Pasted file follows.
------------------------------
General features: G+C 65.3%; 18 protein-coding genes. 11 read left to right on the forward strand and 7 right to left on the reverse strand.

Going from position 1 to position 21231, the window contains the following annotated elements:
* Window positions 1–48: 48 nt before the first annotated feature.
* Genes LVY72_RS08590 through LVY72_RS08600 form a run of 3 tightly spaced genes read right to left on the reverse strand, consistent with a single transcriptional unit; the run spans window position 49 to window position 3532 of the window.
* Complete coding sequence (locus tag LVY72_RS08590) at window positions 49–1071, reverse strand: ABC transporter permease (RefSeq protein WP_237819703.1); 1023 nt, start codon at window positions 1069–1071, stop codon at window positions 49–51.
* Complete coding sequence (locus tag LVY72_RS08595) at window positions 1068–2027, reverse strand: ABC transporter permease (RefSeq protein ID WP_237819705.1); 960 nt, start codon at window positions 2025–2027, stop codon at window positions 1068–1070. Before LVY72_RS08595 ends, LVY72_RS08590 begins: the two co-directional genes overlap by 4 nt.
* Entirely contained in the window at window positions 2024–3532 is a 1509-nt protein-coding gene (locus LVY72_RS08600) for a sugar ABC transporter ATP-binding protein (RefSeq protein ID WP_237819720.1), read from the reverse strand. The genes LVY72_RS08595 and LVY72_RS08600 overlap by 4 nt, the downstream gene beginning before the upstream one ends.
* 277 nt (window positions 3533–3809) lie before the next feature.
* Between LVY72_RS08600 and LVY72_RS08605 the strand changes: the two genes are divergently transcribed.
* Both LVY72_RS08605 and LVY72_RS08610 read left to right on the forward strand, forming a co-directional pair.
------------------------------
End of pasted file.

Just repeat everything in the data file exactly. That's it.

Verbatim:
General features: G+C 65.3%; 18 protein-coding genes. 11 read left to right on the forward strand and 7 right to left on the reverse strand.

Going from position 1 to position 21231, the window contains the following annotated elements:
* Window positions 1–48: 48 nt before the first annotated feature.
* Genes LVY72_RS08590 through LVY72_RS08600 form a run of 3 tightly spaced genes read right to left on the reverse strand, consistent with a single transcriptional unit; the run spans window position 49 to window position 3532 of the window.
* Complete coding sequence (locus tag LVY72_RS08590) at window positions 49–1071, reverse strand: ABC transporter permease (RefSeq protein WP_237819703.1); 1023 nt, start codon at window positions 1069–1071, stop codon at window positions 49–51.
* Complete coding sequence (locus tag LVY72_RS08595) at window positions 1068–2027, reverse strand: ABC transporter permease (RefSeq protein ID WP_237819705.1); 960 nt, start codon at window positions 2025–2027, stop codon at window positions 1068–1070. Before LVY72_RS08595 ends, LVY72_RS08590 begins: the two co-directional genes overlap by 4 nt.
* Entirely contained in the window at window positions 2024–3532 is a 1509-nt protein-coding gene (locus LVY72_RS08600) for a sugar ABC transporter ATP-binding protein (RefSeq protein ID WP_237819720.1), read from the reverse strand. The genes LVY72_RS08595 and LVY72_RS08600 overlap by 4 nt, the downstream gene beginning before the upstream one ends.
* 277 nt (window positions 3533–3809) lie before the next feature.
* Between LVY72_RS08600 and LVY72_RS08605 the strand changes: the two genes are divergently transcribed.
* Both LVY72_RS08605 and LVY72_RS08610 read left to right on the forward strand, forming a co-directional pair.